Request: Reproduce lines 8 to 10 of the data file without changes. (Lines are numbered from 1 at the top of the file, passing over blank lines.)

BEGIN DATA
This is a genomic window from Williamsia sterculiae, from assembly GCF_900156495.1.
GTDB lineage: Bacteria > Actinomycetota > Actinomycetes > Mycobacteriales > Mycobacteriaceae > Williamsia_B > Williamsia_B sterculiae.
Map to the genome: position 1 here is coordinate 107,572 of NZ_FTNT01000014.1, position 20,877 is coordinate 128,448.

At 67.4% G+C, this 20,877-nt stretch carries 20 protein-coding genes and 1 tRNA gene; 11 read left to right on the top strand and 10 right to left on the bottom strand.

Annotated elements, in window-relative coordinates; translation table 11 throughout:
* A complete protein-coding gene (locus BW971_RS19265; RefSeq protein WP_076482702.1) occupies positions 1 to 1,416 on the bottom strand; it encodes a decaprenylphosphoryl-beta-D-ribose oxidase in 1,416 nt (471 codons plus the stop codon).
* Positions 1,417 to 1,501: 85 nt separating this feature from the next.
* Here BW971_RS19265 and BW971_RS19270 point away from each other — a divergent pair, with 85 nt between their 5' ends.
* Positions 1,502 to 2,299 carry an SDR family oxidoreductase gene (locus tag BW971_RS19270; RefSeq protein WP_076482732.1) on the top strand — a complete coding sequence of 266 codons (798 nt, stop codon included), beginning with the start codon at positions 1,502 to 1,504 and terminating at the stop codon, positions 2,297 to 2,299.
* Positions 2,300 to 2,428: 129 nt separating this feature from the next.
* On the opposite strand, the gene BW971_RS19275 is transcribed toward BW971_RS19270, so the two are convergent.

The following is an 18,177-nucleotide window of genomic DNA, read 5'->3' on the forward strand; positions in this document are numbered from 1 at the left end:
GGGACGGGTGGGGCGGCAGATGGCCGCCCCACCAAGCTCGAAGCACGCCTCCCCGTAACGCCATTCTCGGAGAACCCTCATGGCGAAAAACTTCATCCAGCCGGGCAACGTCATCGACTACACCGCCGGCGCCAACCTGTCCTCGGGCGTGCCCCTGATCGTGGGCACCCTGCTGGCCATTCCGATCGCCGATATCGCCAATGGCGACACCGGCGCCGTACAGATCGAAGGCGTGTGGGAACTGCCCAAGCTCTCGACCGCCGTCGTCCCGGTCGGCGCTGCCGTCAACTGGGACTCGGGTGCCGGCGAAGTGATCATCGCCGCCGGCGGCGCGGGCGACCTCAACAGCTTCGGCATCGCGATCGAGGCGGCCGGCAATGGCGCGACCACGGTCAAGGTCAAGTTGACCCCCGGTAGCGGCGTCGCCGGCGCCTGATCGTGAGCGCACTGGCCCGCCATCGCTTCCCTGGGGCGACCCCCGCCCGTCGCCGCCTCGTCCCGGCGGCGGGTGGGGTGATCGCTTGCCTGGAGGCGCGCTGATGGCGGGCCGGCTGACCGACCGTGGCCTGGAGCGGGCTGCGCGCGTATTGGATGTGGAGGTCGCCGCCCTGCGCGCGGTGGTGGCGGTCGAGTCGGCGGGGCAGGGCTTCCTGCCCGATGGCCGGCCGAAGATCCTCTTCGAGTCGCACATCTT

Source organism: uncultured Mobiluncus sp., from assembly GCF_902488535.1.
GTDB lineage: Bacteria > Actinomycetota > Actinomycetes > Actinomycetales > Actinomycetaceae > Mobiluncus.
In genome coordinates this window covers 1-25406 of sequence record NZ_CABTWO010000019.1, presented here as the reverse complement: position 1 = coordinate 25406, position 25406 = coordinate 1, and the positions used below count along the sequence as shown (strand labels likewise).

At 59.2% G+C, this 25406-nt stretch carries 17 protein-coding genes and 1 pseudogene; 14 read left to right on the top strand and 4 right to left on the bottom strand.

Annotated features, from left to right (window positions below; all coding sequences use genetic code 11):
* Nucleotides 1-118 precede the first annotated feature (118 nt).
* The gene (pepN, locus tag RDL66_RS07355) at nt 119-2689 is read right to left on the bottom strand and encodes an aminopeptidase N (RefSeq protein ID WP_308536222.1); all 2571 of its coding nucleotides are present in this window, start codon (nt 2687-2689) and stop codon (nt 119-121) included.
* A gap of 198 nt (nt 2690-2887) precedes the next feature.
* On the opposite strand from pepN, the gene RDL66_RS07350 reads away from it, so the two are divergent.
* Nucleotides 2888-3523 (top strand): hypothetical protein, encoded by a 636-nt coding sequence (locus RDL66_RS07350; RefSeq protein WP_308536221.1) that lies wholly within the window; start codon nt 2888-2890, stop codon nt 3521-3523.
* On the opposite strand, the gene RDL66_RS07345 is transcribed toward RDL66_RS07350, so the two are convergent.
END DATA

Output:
* Here BW971_RS19265 and BW971_RS19270 point away from each other — a divergent pair, with 85 nt between their 5' ends.
* Positions 1,502 to 2,299 carry an SDR family oxidoreductase gene (locus tag BW971_RS19270; RefSeq protein WP_076482732.1) on the top strand — a complete coding sequence of 266 codons (798 nt, stop codon included), beginning with the start codon at positions 1,502 to 1,504 and terminating at the stop codon, positions 2,297 to 2,299.
* Positions 2,300 to 2,428: 129 nt separating this feature from the next.